American International Group plans to move its headquarters to 175 Water Street, a building that the insurance giant owns, Bloomberg News reported.

    The firm intends to move to the Water Street building, which is a block away from its current home base at 180 Maiden Lane, by the start of next year’s second quarter, someone familiar with the matter told Bloomberg. [more]

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  • Brookfield Place

    Brookfield Place

    With larger financial companies still shrinking, landlords in Lower Manhattan have shifted their marketing away from their traditional tenants and are now courting the media and technology tenants that have been pushing up rents in the Midtown South market, Bloomberg News reported.

    Facing a massive glut of space as Nomura departs Brookfield Office Properties’ Brookfield Place, in tandem with the hundreds of thousands of square feet available at the World Trade Center towers, landlords have had to switch out the gold and marble splendor that attracted the finance crowd for hipper amenities such as bike parking and electric car-charging stations. [more]

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  • From left: Henry Goldfarb and Stanley Lindenfeld of Lee & Associates, a rendering of 113 Nassau Street

    A 30-story SLCE Architects-designed mixed-use project rising at the corner of Nassau and Ann streets in Lower Manhattan will be called the Lara, and offer 35,000 square feet of commercial space and 168 residential units, brokers close to the project told The Real Deal today.

    Developers Anne / Nassau Realty have now begun marketing the office and retail portion of the tower — more than 30,000 feet of office and nearly 5,000 feet of retail, said Stanley Lindenfeld and Henry Goldfarb of Lee & Associates NYC, who are representing the spaces. [more]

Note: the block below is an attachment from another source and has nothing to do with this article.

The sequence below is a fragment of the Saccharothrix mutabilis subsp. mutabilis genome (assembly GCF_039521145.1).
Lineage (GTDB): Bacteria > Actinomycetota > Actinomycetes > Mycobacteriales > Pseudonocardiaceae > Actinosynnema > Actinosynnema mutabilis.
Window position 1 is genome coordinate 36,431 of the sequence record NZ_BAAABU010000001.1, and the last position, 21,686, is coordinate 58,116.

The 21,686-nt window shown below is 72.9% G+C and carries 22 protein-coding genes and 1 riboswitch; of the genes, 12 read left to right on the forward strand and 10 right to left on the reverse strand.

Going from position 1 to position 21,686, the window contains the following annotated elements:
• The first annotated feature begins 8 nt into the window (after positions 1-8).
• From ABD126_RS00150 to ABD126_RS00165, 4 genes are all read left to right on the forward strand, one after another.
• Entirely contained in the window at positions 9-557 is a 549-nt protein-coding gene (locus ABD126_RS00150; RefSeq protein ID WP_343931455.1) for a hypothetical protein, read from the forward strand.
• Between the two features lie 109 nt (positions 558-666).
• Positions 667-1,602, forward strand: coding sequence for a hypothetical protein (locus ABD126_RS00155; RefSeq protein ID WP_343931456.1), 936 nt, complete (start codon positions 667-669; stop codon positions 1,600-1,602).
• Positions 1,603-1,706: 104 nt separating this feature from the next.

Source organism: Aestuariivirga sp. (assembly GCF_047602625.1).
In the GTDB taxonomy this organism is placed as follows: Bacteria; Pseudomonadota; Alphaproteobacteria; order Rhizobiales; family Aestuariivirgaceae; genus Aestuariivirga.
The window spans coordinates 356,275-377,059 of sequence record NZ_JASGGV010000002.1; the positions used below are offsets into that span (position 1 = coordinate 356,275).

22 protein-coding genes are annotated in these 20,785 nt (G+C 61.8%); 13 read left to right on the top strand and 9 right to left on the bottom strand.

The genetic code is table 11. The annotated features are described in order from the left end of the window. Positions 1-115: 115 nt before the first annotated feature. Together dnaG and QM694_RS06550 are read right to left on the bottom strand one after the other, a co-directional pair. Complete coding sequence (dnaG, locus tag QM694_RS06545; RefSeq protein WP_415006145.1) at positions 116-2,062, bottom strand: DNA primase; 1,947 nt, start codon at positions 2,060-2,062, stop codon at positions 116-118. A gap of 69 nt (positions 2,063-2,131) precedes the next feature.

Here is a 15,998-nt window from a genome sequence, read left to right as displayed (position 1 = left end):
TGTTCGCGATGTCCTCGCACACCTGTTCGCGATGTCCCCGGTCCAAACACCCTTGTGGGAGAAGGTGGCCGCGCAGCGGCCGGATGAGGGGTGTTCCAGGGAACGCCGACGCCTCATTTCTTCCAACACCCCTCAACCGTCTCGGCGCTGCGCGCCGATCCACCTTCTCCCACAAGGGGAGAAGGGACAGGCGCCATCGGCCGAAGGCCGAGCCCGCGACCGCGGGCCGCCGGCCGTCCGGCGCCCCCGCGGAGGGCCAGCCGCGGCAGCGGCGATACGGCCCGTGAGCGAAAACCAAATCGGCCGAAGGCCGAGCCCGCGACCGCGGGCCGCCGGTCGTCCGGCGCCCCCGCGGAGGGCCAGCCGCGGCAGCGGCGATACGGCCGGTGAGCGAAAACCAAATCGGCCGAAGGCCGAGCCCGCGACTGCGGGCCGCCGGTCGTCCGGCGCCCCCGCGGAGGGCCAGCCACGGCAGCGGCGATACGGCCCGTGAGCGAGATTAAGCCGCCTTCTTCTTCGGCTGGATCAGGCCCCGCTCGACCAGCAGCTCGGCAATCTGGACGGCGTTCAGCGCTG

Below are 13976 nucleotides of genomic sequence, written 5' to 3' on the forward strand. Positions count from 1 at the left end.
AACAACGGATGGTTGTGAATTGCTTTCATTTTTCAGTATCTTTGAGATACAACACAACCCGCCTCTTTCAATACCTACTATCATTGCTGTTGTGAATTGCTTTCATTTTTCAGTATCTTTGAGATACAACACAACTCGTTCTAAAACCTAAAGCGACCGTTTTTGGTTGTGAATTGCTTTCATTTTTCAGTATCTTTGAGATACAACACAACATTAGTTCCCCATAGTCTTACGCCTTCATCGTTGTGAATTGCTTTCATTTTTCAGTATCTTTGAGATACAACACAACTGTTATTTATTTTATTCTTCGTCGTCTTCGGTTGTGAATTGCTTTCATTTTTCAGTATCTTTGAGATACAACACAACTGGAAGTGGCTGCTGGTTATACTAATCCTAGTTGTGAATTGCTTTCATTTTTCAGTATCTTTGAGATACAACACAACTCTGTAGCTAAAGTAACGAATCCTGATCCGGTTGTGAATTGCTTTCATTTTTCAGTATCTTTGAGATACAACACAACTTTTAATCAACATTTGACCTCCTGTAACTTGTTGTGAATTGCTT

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  • Lower Manhattan

    Four months after Hurricane Sandy devastated swaths of Lower Manhattan, the vast majority of the area below Chambers street is back in business, according to a new progress report from the Downtown Alliance, a local business improvement district.

    Nearly 99 percent of Lower Manhattan’s commercial office space and residential inventory is now open. And nearly 96 percent of hotel inventory and 90 percent of retailers have reopened.  [more]

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    World Financial Center
    In preparation for Brookfield Office Properties’ $250 million renovation of the World Financial Center, Cosi Sandwich Bar and the fashion jeweler Erwin Pearl have closed, according to the development’s website. The World Financial Center, located on the Hudson River waterfront in Lower Manhattan, contains more than eight million square feet of office space. The mammoth renovation effort aims to transform the center’s retail and public space into a shopping and dining destination with a European-style marketplace and waterfront dining…. [more]

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  • Lower Manhattan commercial real estate is rebounding steadily after Hurricane Sandy, with only 11 percent of office space remaining closed about eight weeks after the storm. Out of the 183 Class A and B buildings surveyed, only six are expected to remain out of operation through the end of the year. Most of the affected buildings were located east of Broadway…. [more]